concert and there’s no space between the songs, and in fact, the recording
becomes one big fucking song, that’s just an hour and a half long. And
some of these online stations that I listen to go for ten hours and there’s
never any gap except the station I.D. I like that because it puts me
in a weird space where, at least when I’m listening to the mixes, time
is passing, but without any markers.
S: Right. All of a sudden an hour’s gone by. I like that, that’s a good one. Well, time is all existing at once, like, once William Burroughs was asked what he thought happened after we die, and he answered, ‘how do we know we’re not dead already?’ Like, who defines reality, and maybe we’re just the dream of some sick god, or something.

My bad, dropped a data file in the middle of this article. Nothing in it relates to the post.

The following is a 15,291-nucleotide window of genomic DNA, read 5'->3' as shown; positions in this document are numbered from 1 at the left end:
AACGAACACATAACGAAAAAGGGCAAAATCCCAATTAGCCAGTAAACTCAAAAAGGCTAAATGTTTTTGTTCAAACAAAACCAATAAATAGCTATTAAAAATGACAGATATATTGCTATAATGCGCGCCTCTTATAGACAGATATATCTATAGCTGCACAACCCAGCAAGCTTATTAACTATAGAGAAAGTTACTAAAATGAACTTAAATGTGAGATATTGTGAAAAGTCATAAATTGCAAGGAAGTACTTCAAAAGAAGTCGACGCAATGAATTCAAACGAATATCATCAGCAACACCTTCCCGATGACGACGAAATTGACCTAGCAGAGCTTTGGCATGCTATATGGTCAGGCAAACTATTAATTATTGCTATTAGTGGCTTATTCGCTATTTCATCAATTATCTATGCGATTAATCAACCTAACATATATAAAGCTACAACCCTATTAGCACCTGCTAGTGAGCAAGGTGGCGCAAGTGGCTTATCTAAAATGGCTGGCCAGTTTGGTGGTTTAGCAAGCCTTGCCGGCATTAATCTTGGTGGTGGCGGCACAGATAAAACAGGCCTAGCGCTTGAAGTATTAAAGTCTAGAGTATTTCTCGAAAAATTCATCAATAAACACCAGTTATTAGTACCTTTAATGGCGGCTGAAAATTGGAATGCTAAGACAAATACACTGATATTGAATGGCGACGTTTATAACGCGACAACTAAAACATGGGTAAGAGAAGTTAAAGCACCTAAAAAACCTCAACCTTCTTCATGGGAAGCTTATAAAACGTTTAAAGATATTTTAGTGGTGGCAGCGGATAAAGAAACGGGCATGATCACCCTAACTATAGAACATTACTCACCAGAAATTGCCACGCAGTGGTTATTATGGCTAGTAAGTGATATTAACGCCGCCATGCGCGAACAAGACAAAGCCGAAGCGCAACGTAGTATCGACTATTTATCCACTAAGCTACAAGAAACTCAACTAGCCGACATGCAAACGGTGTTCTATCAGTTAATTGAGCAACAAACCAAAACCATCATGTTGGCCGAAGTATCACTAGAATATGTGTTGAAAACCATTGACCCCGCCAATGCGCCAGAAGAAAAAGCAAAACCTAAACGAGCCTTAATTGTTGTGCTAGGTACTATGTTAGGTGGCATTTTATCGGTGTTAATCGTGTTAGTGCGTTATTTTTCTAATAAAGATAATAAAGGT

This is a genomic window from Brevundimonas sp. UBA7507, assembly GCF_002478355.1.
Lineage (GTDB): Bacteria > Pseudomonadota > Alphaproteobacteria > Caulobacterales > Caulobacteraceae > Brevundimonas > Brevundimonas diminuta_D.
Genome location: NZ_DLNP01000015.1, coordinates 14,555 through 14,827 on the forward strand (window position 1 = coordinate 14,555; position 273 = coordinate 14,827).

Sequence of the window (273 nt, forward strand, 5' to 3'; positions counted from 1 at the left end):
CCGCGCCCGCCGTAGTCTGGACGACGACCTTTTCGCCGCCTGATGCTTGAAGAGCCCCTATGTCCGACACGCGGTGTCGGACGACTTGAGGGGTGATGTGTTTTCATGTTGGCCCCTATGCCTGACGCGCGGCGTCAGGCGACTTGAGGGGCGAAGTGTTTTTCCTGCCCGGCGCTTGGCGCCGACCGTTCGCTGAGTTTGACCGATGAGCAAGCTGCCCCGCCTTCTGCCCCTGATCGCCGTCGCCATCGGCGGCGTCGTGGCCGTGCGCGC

A: Yeah, right?
S: What’s new that you’re listening to?
A: Well, one thing that I do like, one of the reasons I like listening to the Stones bootlegs, is that there is this moment in time, that’s been recorded. Like a show in Australia, in 1973, and all of a sudden, you have this section of time; an event. So it’s kind of like taking this hour and a half from the seventies, and bringing it up to the new Millennium, and being able to listen to it. So I like that; it’s a Post Modern parlor trick, you know?
S: Exit Stage Left, over and over and over…
A: But it’s also… I get a familiarity with it. Completely, like I know every scream, I can hear the chick, now the chick’s gonna yell…
S: And you can picture her…
A: Yeah, yeah.